PCCooler CPS RZ620 – Successful entry to the big leagues

Key features

Today’s review will introduce you to the CPS RZ620 cooler from the Asian company PCCooler, which is the first product of this company that is about to hit the European market. This cooler falls into the premium class and thus should offer high cooling efficiency. However, it should be available at a relatively low price and thus offer an interesting price-performance ratio. I am therefore curious to see how it performs in stress tests.

Key features of the cooler

In terms of design, the CPS RZ620 is a classic dual-tower cooler of a symmetrical build. Two bundles of aluminum fins are connected by six 6 mm diameter copper heatpipes that dissipate heat from a copper base with a nickel-plated coldpate. Also part of the base is a sturdy crossbar with installation screws whose correct pressure is ensured by integrated springs. Overall, the workmanship of the entire cooler is of a very high standard and at first glance, it does not appear that the manufacturer has skimped unnecessarily.

   

Each tower is cooled by a single 120mm fan with a frame equipped with rubber pads to eliminate vibration. The fans are attached to the cooler with classic metal clips and each fan features minimalistic, non-distracting symbols showing the direction of impeller rotation and airflow. To optimize airflow and improve the acoustics of the entire cooler, both outer surfaces of the heatsink are provided with a serrated fin edge profile.

   

There is barely enough space between the two towers for the fan, which requires a bit of dexterity when installing, but at the same time does not cause unnecessary loss of air pressure behind the front tower and thus a decrease in the overall efficiency of the cooler. The top surfaces of both towers are fitted with aluminum covers, under which the ends of the heatpipes are hidden. However, these covers primarily serve a decorative function with interesting geometric elements in the corners that contrast with the unobtrusive manufacturer logos.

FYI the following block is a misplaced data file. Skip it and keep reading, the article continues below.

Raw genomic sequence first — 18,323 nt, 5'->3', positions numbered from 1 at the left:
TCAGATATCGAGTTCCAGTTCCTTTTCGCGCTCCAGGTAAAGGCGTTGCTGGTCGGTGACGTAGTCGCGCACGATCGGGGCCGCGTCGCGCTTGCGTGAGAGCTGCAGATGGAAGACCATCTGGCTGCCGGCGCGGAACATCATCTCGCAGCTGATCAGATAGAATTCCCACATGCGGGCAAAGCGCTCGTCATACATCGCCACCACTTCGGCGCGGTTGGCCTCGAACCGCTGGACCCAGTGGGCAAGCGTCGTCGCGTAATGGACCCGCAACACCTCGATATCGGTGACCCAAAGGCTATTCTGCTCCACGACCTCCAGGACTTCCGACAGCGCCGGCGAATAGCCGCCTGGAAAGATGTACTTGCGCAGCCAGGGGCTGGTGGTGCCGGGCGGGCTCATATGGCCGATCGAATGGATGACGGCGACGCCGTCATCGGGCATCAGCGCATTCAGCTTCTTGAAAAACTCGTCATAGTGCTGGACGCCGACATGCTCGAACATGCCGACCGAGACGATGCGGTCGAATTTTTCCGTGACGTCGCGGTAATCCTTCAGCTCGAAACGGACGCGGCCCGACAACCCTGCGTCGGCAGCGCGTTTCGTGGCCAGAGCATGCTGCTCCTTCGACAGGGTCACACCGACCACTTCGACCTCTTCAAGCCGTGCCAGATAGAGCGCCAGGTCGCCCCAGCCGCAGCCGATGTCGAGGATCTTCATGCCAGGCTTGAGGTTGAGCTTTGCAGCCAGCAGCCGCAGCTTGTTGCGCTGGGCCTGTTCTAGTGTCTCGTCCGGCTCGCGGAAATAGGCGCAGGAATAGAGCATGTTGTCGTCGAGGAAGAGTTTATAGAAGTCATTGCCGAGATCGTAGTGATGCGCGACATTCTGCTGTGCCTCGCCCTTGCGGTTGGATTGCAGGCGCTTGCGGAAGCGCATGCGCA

Inside the box, the RZ620 cooler is wrapped in a generously proportioned foam padding with cutouts for the heatsink and fans. The space between the heatsink towers is filled with a cardboard box containing all the necessary accessories for installation. Given the design of the cooler, some sort of longer shank screwdriver wouldn’t hurt here, but then again I understand that the manufacturer needed to lower the price to make their product more competitive. The universal mounting system for both Intel and AMD processors is complemented by a tube of EX90 thermal paste, the volume of which is enough for several applications. All this is rounded off by a speed controller for the fans, the function of which I discuss in detail in the following chapter under the parameters of the supplied fans.

   

Thanks to the universal system, mounting the cooler is really easy. For Intel processors, use the supplied backplate, AMD users can get by with the one supplied with the motherboard. However, the tightening nuts for attaching the crossbars to the posts could have been larger, and if you have larger hands like me, they will feel tiny and be a little harder to handle.

Cooler and fan parameters

The RZ620’s dimensions do not stand out from other similar dual-tower coolers with a pair of 120mm fans. With a height of under 160mm, it fits comfortably in most standard cases, and the maximum supported RAM height of 43mm also gives you some freedom in RAM selection without having to move the front fan to a higher position. With a price tag of 75 EUR, it’s also not an overly expensive product, especially if it shows solid results in tests and isn’t too noisy.



According to the specifications, the fans used are clearly oriented for higher static pressure, which is quite logical given the dense fin bundle. It’ll be interesting to see to what extent acoustic optimization of their operation was also successful. The included controller for these fans has a rather odd combination of a trio of modes. In Silent mode, the fans run at a fixed 1800rpm, which unfortunately can hardly be described as silent operation just because of the aerodynamic noise. Turbo mode then locks the speed at 2200 rpm. In Performance mode, you have regular PWM control in the range of 500–2000 rpm. Personally, I would be inclined not to use this controller at all (this is how I tested the cooler as well, with the included controller it was just an extra hassle). I would rather recommend to use PWM control directly from the motherboard, or adjust the t/rpm curve in software (for example in the very nice Fan Control application).




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